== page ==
2. I now proceed as shortly as possible in these hot days to deal with the history of the family. The accuracy of the pedigree filed with the plaint has (save in one respect) not been contested. According to the pedigree Raja Adil Shah was succeeded by Raja Ran Bahadur Shah, the son of Babu Bhop Narain, brother of Raja Adil Shah. It was conceded at the hearing that the evidence showed that Ran Bahadur was adopted by Adil Shah and the successor was the adopted son. The family is beyond all question a very ancient one. There has always been a Raja installed in the gaddi in the usual way and the membersof the junior branches are styled Babus', the appropriate name for junior members of a Raja's family. The history of the family is referred to in many works including that of Mr. Sherring (vide, Hindu Tribes and Castes, Vol. 1, page 182-183). 'About the year 1744 A.D., Shambhu Shah the then Raja of Agori was dispossessed of his domains by Raja Balwant Singh. During the insurrection of Chait Singh, Adil Shah, grandson of Shambhu Shah, just mentioned, attended on Warren Hastings and made himself so useful that the Governor General gave him a sanad restoring him to the zemindari of Agori Barhar. This was in October 1781. A few days latter (on 15th October 1781), the Raja appears to have received a second sanad granting him an allowance of Rs. 8,001 in the form of an assignment of certain villages, and on this is based the right, which his descendant still enjoys, of holding free of revenue nearly the whole of Agori Pergana and certain villages in Barhar.; On possession being taken of Kon by the Company the taluqa was one of the estates assigned to Adil as his malikana. It was managed till his death in 1794 by his brother Babu Rachpal. The latter then claimed to hold the taluqa but on his death shortly afterwards (in 1796) Raja Ran Bahadur, the nephew and heir of Adil Shah, obtained possession, Agori Taluqa had a similar fiscal history. Both Taluqas were in 1803 declared to be included in the jagir of the Raja' The above is taken from a Government publication called: 'A note on the tract of country south of the River Son by W. Crook, C.S., and G.A. Dampier, C.S.'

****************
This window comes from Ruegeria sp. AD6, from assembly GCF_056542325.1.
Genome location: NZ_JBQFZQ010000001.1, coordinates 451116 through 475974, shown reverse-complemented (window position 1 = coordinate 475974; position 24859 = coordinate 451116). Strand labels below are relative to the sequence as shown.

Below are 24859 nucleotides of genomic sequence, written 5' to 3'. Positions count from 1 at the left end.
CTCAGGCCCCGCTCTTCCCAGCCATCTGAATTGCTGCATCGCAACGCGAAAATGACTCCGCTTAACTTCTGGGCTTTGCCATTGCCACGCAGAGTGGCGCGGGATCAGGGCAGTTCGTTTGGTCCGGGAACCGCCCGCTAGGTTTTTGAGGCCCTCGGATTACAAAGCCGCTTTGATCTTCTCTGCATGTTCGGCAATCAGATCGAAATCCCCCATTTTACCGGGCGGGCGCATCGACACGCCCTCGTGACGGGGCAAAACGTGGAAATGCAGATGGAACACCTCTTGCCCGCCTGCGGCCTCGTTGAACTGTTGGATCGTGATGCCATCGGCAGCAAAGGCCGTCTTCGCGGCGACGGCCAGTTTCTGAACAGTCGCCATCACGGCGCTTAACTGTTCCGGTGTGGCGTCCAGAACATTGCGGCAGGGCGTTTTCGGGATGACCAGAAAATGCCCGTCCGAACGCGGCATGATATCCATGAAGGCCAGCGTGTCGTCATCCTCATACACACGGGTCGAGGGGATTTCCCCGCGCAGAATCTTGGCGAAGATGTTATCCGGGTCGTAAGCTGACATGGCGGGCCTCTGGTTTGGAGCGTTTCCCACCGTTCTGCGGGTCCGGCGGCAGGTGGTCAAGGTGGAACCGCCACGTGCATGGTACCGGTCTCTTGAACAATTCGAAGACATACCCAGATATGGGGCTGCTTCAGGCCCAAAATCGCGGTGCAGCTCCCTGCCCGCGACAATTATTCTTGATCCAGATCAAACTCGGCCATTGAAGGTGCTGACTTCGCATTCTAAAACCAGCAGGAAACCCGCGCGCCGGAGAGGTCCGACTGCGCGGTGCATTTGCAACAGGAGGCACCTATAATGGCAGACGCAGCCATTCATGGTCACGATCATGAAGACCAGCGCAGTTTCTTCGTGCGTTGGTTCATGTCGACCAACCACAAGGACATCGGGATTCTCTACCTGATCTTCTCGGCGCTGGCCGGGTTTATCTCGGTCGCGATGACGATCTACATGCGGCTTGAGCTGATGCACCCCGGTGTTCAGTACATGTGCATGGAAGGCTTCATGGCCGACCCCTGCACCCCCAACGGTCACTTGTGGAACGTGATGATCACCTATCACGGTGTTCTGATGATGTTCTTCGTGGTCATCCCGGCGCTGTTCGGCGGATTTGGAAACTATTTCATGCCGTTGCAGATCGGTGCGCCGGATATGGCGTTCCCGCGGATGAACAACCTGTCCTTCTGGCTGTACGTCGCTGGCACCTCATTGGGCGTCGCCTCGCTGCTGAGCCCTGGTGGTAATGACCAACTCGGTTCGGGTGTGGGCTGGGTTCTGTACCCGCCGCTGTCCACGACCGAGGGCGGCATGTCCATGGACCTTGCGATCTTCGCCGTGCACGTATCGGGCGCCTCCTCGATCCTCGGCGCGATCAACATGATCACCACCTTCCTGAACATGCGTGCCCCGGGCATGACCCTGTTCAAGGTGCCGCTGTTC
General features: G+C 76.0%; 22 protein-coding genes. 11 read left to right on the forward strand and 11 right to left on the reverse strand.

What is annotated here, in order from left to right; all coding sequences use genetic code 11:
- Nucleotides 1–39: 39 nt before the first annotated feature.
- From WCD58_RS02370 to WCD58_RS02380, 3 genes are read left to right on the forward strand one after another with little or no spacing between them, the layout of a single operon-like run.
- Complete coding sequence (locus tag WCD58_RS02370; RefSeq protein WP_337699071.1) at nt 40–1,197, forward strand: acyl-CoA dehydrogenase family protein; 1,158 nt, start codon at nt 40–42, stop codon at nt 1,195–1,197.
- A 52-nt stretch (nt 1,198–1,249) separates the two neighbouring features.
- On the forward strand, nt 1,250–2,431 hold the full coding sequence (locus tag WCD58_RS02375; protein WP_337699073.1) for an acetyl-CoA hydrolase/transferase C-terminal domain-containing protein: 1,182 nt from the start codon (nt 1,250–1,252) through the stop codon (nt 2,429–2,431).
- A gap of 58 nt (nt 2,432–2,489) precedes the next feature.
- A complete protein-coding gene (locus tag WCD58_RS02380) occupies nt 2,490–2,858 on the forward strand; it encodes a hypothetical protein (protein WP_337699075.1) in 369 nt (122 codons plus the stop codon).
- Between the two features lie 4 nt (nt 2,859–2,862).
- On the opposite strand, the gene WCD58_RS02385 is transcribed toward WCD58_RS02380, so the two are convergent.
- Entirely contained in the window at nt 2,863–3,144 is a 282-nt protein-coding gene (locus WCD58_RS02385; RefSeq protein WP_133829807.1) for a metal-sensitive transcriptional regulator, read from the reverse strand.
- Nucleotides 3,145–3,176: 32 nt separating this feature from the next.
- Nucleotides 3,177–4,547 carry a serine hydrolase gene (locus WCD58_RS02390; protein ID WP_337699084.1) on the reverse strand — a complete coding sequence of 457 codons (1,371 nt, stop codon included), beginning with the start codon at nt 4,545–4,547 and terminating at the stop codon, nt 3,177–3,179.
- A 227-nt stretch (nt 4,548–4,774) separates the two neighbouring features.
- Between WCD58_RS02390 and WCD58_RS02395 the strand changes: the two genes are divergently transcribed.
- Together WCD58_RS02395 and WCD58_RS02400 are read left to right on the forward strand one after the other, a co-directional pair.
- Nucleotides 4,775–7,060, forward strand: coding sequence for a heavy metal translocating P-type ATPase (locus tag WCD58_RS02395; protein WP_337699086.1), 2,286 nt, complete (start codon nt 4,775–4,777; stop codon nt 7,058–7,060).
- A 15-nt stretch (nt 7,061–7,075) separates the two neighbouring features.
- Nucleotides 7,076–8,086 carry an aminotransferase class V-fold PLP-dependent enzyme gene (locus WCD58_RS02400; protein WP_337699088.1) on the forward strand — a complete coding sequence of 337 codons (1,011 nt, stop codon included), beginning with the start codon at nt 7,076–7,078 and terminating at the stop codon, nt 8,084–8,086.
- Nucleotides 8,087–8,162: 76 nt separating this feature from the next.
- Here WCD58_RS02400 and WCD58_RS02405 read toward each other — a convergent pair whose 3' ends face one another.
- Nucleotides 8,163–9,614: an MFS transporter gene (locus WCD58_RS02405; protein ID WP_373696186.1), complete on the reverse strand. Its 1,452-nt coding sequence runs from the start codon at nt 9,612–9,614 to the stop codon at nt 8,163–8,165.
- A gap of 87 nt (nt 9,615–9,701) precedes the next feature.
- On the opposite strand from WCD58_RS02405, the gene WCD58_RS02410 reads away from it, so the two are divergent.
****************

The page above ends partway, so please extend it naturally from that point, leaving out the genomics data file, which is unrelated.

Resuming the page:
3. To avoid confusion it is necessary to keep separate the history of the family property and the history of malikana grant of Rs. 8,001. The latter was undoubttdly originally a personal grant to Adil Shah for a temporary purpose. It is not quite accurate to say that 'villages were assigned' as the equivalent of this grant. It was the revenue of the villages not the villages themselves which was assigned, and some if not most of the villages were already part of the family estate. The sanad relating to the zemindari given by Warren Hastings on the 9th October 1871 was in the following terms:-
Be it known to Adil Shah, respectable zemindar of Pergana Agori, that on a petition having been made, it is known that the zemindari in the pergana aforesaid is his old ancestral property. Several years ago Raja Balwant Singh forcibly dispossessed him and brought it to his use. Therefore, in lieu of former rights he should remain in proprietary possession of his share as heretofore. He should make arrangements as regards the cultivation of the land and population of the pergana aforesaid in accordance with the directions of the Revenue Officer and Raja Mohit Narain Bahadur of high rank. He is insisted on doing as directed above.